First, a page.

I don't think it really had anything to do with Perl, but the accident of history that Perl became popular in the 1990s.
When the big Internet boom was going on, anyone with a pulse could get a job as a programmer (or a CEO, visionary, whatever). Perl, having a low initial learning curve, was used by a lot of people who didn't really know any more about programming than the very basic Perl they scrounged from examples. They didn't really care about quality or learning programming, but were hoping to cash out of some big internet success. It was the Wild West of programming, and there weren't enough experienced team leaders (if any in most places) to do anything about it. The code they pumped out was horrible, but everything lives forever on the internet. More people copied the crappy examples they saw. A lot of people relied on genetic programming accidently: cutting, pasting, and adjusting until things worked without understanding any of it.
And, at the start of the internet boom, there wasn't any software to do the sorts of things that people wanted to do on their web pages. If they found a script from some 15 year old, they just used it. They'd get some other kid to make some changes, and so on. I'm not making this up, and I'm thinking about very real people whom I won't shame publicly. That stuff got passed around liberally. People built entire business plans around 100 line Perl scripts that they found on the Net, didn't understand, and never intended to rewrite. Some of us have the scars for un-fubaring those situations when they hit the scalability wall (no, you can't have 40,000 subscribers and fork a process for each of them every five minutes).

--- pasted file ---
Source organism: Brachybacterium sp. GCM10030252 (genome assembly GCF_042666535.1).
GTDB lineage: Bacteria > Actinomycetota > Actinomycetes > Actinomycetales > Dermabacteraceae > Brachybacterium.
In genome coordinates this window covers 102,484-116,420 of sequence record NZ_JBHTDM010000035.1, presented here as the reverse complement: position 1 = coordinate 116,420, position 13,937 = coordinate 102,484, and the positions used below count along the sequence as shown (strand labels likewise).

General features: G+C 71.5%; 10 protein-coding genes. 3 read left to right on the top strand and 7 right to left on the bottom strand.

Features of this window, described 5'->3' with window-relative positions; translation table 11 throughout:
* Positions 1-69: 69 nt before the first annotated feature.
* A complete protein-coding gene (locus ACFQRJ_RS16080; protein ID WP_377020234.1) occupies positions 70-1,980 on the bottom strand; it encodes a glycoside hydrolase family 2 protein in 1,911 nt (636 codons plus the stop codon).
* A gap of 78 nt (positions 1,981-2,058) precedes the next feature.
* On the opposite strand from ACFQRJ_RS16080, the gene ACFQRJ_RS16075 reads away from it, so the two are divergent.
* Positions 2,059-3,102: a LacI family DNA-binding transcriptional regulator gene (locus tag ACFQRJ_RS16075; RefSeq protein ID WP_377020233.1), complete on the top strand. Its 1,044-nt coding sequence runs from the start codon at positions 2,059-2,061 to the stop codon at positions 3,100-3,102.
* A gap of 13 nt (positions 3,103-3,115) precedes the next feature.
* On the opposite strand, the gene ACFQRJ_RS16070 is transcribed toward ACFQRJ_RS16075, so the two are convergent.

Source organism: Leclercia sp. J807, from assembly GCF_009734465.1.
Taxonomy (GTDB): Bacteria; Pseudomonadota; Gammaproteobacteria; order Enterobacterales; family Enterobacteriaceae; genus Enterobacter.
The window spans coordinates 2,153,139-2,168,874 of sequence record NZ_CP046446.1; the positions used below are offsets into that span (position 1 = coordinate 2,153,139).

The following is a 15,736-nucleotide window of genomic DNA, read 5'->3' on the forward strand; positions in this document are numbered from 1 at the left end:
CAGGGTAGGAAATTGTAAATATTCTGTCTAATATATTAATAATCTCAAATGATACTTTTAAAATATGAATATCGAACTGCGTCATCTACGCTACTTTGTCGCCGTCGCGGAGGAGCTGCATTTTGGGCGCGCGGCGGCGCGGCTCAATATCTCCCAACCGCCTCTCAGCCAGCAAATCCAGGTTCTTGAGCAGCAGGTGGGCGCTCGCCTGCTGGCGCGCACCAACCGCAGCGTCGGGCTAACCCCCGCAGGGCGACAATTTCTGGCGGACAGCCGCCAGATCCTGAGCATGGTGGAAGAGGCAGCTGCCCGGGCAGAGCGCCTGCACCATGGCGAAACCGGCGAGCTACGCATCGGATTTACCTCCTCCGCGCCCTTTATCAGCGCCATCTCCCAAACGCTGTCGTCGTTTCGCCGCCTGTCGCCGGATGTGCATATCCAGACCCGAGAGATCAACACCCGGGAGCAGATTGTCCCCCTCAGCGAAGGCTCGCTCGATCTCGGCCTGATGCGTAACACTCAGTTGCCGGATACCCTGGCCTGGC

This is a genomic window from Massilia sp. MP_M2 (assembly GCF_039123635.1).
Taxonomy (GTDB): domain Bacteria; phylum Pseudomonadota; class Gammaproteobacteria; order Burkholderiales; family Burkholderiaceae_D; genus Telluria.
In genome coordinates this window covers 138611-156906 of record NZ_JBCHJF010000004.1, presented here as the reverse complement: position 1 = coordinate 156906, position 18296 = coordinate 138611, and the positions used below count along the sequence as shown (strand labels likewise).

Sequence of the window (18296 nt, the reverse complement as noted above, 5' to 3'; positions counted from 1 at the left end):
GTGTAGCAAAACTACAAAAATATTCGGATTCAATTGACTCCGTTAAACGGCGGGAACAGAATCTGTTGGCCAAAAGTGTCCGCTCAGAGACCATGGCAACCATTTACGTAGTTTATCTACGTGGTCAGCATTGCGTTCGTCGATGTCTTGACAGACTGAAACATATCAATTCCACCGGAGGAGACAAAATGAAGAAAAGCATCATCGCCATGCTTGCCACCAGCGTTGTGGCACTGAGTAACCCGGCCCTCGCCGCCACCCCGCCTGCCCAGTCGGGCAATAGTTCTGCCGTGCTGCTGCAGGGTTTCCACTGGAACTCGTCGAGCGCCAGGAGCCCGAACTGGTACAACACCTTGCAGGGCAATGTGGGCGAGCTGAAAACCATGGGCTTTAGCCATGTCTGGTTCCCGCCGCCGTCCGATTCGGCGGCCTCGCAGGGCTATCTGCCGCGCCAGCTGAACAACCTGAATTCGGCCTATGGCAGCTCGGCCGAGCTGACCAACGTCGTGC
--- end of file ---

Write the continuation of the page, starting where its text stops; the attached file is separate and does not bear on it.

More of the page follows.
Perl also has the benefit that it's partially designed to be very accessible. "Regular " people can get quite a bit done with just the stuff in Learning Perl, which is only the very basics and only about 400 pages. Since this part of the audience has very little background with programming, they often come up with interesting paths to their problems. They forget why they cobbled so much weird junk together, but they don't want to change any of it because they won't know how to fix it.
Mind you, this has nothing to do with smarts or intelligence. It's mostly just an experience problem. "Baby Perl" is very easy to use for the inexperienced, or "accidental" programmer. These people typically care more about other tasks than programming, so they don't really have iterative development and improvement. When they get close to a solution, no matter how ugly, they tend to stop. Unfortunately, that's a lot of the code that the public sees.
Ruby has the advantage of seeing its boom after the dot.bomb, and it started off with a community that mostly knew good programming techniques already and just wanted a better language. I don't think Ruby has had the same problems for that reason. People weren't rushing to mine the internet gold, so Ruby's progress and community evolution has been much more sane. It's not an accident that 37 Signals loves both Ruby and beautiful design. :)